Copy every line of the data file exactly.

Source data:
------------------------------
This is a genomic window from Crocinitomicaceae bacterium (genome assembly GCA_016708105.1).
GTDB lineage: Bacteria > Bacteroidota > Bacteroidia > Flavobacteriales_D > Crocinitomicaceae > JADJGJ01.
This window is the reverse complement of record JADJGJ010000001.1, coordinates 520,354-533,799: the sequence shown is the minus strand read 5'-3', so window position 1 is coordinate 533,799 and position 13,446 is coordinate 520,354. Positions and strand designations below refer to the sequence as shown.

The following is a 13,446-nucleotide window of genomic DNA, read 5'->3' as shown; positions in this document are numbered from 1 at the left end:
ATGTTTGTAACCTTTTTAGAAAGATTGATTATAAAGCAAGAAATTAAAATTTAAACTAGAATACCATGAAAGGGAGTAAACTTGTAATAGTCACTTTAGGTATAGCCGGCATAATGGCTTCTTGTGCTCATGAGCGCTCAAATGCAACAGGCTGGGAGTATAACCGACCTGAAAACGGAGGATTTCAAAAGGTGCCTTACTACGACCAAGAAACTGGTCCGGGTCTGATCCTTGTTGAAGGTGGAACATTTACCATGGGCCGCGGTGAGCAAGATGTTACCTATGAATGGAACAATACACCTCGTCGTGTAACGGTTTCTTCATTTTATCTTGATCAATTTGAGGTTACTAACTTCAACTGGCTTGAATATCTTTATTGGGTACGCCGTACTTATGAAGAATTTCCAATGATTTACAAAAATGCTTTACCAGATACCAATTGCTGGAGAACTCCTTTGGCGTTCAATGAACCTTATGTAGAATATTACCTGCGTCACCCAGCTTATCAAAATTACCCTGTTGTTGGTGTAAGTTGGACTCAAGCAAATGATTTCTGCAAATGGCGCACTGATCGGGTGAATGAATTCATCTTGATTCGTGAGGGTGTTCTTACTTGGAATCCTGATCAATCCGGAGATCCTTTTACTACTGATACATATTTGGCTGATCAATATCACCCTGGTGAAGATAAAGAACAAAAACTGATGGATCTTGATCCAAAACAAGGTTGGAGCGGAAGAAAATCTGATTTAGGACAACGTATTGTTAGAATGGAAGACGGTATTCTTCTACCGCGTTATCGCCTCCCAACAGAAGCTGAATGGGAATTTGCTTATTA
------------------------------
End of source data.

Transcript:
This is a genomic window from Crocinitomicaceae bacterium (genome assembly GCA_016708105.1).
GTDB lineage: Bacteria > Bacteroidota > Bacteroidia > Flavobacteriales_D > Crocinitomicaceae > JADJGJ01.
This window is the reverse complement of record JADJGJ010000001.1, coordinates 520,354-533,799: the sequence shown is the minus strand read 5'-3', so window position 1 is coordinate 533,799 and position 13,446 is coordinate 520,354. Positions and strand designations below refer to the sequence as shown.

The following is a 13,446-nucleotide window of genomic DNA, read 5'->3' as shown; positions in this document are numbered from 1 at the left end:
ATGTTTGTAACCTTTTTAGAAAGATTGATTATAAAGCAAGAAATTAAAATTTAAACTAGAATACCATGAAAGGGAGTAAACTTGTAATAGTCACTTTAGGTATAGCCGGCATAATGGCTTCTTGTGCTCATGAGCGCTCAAATGCAACAGGCTGGGAGTATAACCGACCTGAAAACGGAGGATTTCAAAAGGTGCCTTACTACGACCAAGAAACTGGTCCGGGTCTGATCCTTGTTGAAGGTGGAACATTTACCATGGGCCGCGGTGAGCAAGATGTTACCTATGAATGGAACAATACACCTCGTCGTGTAACGGTTTCTTCATTTTATCTTGATCAATTTGAGGTTACTAACTTCAACTGGCTTGAATATCTTTATTGGGTACGCCGTACTTATGAAGAATTTCCAATGATTTACAAAAATGCTTTACCAGATACCAATTGCTGGAGAACTCCTTTGGCGTTCAATGAACCTTATGTAGAATATTACCTGCGTCACCCAGCTTATCAAAATTACCCTGTTGTTGGTGTAAGTTGGACTCAAGCAAATGATTTCTGCAAATGGCGCACTGATCGGGTGAATGAATTCATCTTGATTCGTGAGGGTGTTCTTACTTGGAATCCTGATCAATCCGGAGATCCTTTTACTACTGATACATATTTGGCTGATCAATATCACCCTGGTGAAGATAAAGAACAAAAACTGATGGATCTTGATCCAAAACAAGGTTGGAGCGGAAGAAAATCTGATTTAGGACAACGTATTGTTAGAATGGAAGACGGTATTCTTCTACCGCGTTATCGCCTCCCAACAGAAGCTGAATGGGAATTTGCTTATTA